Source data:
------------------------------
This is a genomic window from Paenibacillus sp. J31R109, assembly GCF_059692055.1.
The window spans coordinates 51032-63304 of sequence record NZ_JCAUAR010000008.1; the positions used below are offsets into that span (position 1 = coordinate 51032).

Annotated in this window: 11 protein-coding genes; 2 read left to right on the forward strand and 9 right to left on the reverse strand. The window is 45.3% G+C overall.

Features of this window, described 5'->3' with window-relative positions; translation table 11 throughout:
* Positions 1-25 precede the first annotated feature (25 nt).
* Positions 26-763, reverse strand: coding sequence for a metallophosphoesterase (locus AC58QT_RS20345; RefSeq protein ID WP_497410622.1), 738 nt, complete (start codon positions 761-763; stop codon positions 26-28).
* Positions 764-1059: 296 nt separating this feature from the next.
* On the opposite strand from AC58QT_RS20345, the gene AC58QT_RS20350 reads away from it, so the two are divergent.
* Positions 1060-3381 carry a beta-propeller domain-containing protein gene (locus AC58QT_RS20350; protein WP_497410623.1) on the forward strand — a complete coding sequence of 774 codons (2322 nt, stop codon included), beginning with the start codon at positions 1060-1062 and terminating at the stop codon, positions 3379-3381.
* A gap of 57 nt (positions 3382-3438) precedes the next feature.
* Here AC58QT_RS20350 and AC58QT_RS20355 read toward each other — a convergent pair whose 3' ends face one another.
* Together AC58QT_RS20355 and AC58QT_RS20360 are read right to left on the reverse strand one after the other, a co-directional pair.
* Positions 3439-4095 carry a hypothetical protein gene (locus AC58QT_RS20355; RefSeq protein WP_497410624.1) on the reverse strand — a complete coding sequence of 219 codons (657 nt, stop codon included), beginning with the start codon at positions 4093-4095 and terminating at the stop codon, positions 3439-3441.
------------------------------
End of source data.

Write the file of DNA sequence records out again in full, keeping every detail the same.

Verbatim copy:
This is a genomic window from Paenibacillus sp. J31R109, assembly GCF_059692055.1.
The window spans coordinates 51032-63304 of sequence record NZ_JCAUAR010000008.1; the positions used below are offsets into that span (position 1 = coordinate 51032).

Annotated in this window: 11 protein-coding genes; 2 read left to right on the forward strand and 9 right to left on the reverse strand. The window is 45.3% G+C overall.

Features of this window, described 5'->3' with window-relative positions; translation table 11 throughout:
* Positions 1-25 precede the first annotated feature (25 nt).
* Positions 26-763, reverse strand: coding sequence for a metallophosphoesterase (locus AC58QT_RS20345; RefSeq protein ID WP_497410622.1), 738 nt, complete (start codon positions 761-763; stop codon positions 26-28).
* Positions 764-1059: 296 nt separating this feature from the next.
* On the opposite strand from AC58QT_RS20345, the gene AC58QT_RS20350 reads away from it, so the two are divergent.
* Positions 1060-3381 carry a beta-propeller domain-containing protein gene (locus AC58QT_RS20350; protein WP_497410623.1) on the forward strand — a complete coding sequence of 774 codons (2322 nt, stop codon included), beginning with the start codon at positions 1060-1062 and terminating at the stop codon, positions 3379-3381.
* A gap of 57 nt (positions 3382-3438) precedes the next feature.
* Here AC58QT_RS20350 and AC58QT_RS20355 read toward each other — a convergent pair whose 3' ends face one another.
* Together AC58QT_RS20355 and AC58QT_RS20360 are read right to left on the reverse strand one after the other, a co-directional pair.
* Positions 3439-4095 carry a hypothetical protein gene (locus AC58QT_RS20355; RefSeq protein WP_497410624.1) on the reverse strand — a complete coding sequence of 219 codons (657 nt, stop codon included), beginning with the start codon at positions 4093-4095 and terminating at the stop codon, positions 3439-3441.